LIBRARY WARS 2012: THE CITIZENS STRIKE BACK
With the Regina Public Library board operating behind closed doors on their Central Branch plan, the Friends of the Regina Public Library have announced that they have some plans of their own.
In a press release sent out just before we went to the printer, the FRPL, a citizen group that advocates for a strong library system in the city, say that they will soon be setting up opportunities for public input into the downtown library's redesign.
FRPL points out that since the RPL board announced their intention to refurbish Central Branch in 2009, decisions such as expanding the library into a cultural centre with retail and possibly a hotel and to apply for P3 funding have all been announced with almost no advance warning and have been taken with absolutely no public input.
"Why did the library board decide to enter into a P3 that would put the Central Branch premises under ownership of a private corporation?" they wonder in the press release.
"FRPL would like to see an inclusive and public approach used for planning the upgrade to Central Branch that will result in choices that are positive for all the residents of our city," the release continues. "Regina has choices to make. And because they are choices concerning a library service, FRPL wants to ensure that a well-informed public takes part in making these choices in an effective way."
Look for continued coverage of this issue online at www.prairiedogmag.com and in future editions of prairie dog. /Paul Dechene
SCHOOL NEWS ROUND-UP
It's been a busy month in school-related news. First, on Jan. 10 the Regina Public School Board voted to close both Haultain and Dieppe Schools.
School Board member Carla Beck voted against both closures.
"Up until now, we projected declining enrolment," says Beck. "We had too much building space for the number of students. But there's been a dramatic turnaround. The issue is we've seen an increase in enrolment."
She cites the future building of the Global Transportation Hub in the Dieppe area as an example of how the neighbourhood is growing.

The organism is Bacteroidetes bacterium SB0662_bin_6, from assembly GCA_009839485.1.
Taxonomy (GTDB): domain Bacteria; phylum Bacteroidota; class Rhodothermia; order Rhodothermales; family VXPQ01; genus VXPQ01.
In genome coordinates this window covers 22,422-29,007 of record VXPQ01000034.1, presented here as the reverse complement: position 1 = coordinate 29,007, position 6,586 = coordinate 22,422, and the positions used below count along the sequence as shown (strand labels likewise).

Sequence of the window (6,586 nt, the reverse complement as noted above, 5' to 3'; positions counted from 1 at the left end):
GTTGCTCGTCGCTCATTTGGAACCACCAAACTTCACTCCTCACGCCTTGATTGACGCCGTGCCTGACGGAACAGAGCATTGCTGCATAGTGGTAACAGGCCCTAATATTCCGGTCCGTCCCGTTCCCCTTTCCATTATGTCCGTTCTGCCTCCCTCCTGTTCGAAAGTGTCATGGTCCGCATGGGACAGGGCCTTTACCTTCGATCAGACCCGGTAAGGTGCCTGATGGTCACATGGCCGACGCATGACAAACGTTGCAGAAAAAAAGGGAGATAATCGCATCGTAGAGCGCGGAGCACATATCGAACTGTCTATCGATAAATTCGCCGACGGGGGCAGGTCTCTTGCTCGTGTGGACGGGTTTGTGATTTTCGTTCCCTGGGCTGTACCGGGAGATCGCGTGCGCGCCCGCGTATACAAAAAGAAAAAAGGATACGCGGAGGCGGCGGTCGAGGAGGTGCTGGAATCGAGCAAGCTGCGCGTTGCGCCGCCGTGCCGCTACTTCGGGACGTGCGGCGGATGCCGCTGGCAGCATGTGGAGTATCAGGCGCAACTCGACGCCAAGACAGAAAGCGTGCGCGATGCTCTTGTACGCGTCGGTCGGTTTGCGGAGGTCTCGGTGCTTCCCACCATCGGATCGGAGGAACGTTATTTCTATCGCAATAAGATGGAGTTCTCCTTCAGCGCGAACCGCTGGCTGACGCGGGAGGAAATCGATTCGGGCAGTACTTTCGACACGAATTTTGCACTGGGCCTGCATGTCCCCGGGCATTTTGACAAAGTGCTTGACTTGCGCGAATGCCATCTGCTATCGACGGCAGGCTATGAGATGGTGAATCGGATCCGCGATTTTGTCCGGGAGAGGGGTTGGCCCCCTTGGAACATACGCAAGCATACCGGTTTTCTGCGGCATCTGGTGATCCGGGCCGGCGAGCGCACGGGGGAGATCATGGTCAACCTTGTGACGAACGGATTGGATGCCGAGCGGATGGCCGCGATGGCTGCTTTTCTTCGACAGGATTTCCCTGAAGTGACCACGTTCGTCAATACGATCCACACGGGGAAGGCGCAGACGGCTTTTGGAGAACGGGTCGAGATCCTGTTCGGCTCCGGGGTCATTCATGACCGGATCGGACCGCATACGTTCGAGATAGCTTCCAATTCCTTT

As a possible solution to the closing of schools, Beck would like to see a return to an idea introduced in a policy paper released by the provincial government in 2000 called "SchoolPlus". It described a new concept of schools as community hubs, including daycare services, sports and recreation facilities and adult classes.
"Of course, this would include bringing in partners," says Beck.
Also in school news, some controversy was stirred when the Leader-Post reported that Regina Public School Board chair Katherine Gagne, who had advocated closing the two above-mentioned public schools, sends her kids to an unidentified religious school.
Some critics say it's a conflict of interest for a public school board member to decide the fate of a system that she's not participating in as a parent. But Gagne said that critics of her decision don't understand the relationship between the public and associate school systems.
Meanwhile, the provincial government announced that it would extend public funding to independent schools, including religious ones, at 50 per cent of the per-student provincial level, as long as criteria are met. The province already funds associate schools - which charge tuition but must follow a board-approved curriculum - and in December increased their public funds to 80 per cent of the provincial, per-student average.